Should States Use Settlement Money for Deficits or Housing? Oh, So What and Who Cares?
I cannot believe how many articles have been written about the various states that have decided to use some or all of the money from the national mortgage settlement to pay down budget deficits and fund other non-housing related programs.Â The whole debate is pointless, and those involved obviously just donâ€™t know enough to know that.
Someone named Amanda Sheldon Roberts of Enterprise Community Partners even published a report titled: Understanding How States are Spending their Share of the National Mortgage Settlement.Â The New York Times has been all over the issue too, as in, â€śNeedy States Use Housing Aid to Plug Budgets,â€ť and ProPublica, who I think aspires to become â€śThe Foreclosure Channel â€“ All Foreclosures All the Time,â€ť came out with, â€śBillion Dollar Bait & Switch: State Divert Foreclosure Deals.â€ť
ProPublica even has a whole section of their site called â€śForeclosure Crisis â€“ Banks & Government Fail Homeownersâ€¦ An Ongoing Investigation.â€ťÂ Well, I do love an investigation.Â And Lord, I do hope they learn something.
With all this coverage, youâ€™d think there was actually a settlementâ€¦ with actual money being paid outâ€¦ and that someone cared one way or another about this topic.Â And that it matters, one way or the other, what the states are doing with the hypothetical settlement money.
Youâ€™d think all that, but it wouldnâ€™t make it true.Â To me, itâ€™s almost like the flurry of articles that were written about Y2K back in 1999â€¦ as inâ€¦ so what and who cares.
Homeowners, in general, certainly donâ€™t.Â Most barely know what the subject is about.Â And the ones focused on the foreclosure crisis are about as interested in whatâ€™s going on with the settlement as they were about the OCC Independent Foreclosure Review.
I asked a homeowner who follows my blog, â€śSo, what do you think about the states diverting funds from the settlement to cover the state budget deficits?â€ť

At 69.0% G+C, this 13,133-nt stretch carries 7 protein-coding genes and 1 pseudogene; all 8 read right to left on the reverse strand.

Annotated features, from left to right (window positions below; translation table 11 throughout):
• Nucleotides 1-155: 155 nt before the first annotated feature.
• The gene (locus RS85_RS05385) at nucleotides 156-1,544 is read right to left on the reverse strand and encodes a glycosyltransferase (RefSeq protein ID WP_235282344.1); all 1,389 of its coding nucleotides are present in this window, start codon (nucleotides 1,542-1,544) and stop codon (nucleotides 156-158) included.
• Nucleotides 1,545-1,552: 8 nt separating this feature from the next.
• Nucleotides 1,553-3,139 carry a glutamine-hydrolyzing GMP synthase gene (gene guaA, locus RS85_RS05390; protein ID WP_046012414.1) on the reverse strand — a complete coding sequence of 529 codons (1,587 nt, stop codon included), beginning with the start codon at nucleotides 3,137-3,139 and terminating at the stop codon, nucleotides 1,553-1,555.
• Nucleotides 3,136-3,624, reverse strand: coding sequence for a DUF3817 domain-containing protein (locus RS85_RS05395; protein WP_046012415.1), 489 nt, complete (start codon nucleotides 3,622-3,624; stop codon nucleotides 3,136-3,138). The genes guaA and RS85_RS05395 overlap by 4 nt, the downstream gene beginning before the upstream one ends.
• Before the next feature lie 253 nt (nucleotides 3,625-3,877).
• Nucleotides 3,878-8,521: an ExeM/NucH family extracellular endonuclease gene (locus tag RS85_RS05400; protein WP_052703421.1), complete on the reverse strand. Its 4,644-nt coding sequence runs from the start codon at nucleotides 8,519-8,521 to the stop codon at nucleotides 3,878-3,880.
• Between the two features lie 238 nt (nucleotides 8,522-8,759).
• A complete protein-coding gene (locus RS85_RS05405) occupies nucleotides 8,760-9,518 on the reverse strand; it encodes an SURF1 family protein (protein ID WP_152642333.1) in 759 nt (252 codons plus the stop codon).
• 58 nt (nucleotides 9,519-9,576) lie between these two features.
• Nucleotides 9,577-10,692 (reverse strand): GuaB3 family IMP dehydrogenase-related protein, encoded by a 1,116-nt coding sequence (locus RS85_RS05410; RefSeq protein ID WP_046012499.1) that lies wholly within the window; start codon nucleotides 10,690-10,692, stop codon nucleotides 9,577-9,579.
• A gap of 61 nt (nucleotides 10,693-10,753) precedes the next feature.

She replied, â€śThe settlement is a joke.â€ť Â (Not that she was laughing.)
I asked a couple of homeowners who are not part of the foreclosure crisisâ€¦ yet.Â Neither had heard of the national mortgage settlement.Â And the one homeowner I spoke with that had heard about the settlement was happy that the money was being diverted.
â€śIâ€™m glad theyâ€™re doing that,â€ť he told me.Â â€śPeople bought homes they couldnâ€™t afford and now theyâ€™re looking for a free ride.â€ť
â€śYeah, thatâ€™s true,â€ť I said genuinelyâ€¦ as I started pretending to answer my phone.Â Then I held up one finger to indicate that I couldnâ€™t continue our conversation at the moment, and walked away to take my pressing and yet imaginary call.
When I saw the very first state make a grab for the settlement cash allegedly headed the stateâ€™s way, I laughed and vowed not to let it get to me.Â Mandelman Matters, after all, only writes about things that â€śmatter,â€ť and this most assuredly does not.
About a month ago maybe, I saw a story about some group in Arizona I think, fighting the governor or legislature after they had already snatched their ill-gotten booty.
I thought to myself: â€śYeah, wellâ€¦ good luck with that, guys.Â You go ahead, I think Iâ€™ll sit this one out, if you donâ€™t mind.â€ť
To-date, roughly $974 million has been diverted from the foreclosure crisis, which comes out to about 40 percent of the total amount earmarked for the states.Â And ProPublica now has an election results type map where you can watch state governments continuing to pilfer funds away from foreclosure victims as additional decisions are made.
I wonder what happens when all the money is gone.Â I think it would be cool if the map just went, â€śPOP!â€ť and disappeared.
The groups that are upset over the way things have been going all say that they want to see the money go to assist the victims of foreclosures, but theyâ€™re missing the point… it just doesnâ€™t matter.
California, the state with the highest numbers of foreclosures and the largest budget deficits is taking all the money to the stateâ€™s general fund.Â Florida, another state smothered in foreclosures, hasnâ€™t made final decisions yet, but at this time, the Sunshine State has allocated none of its $334 million and change to homeowners.Â And then thereâ€™s Georgia, a state desperate to do something about foreclosures, has taken the entire $99,400,000 directly to the stateâ€™s coffers.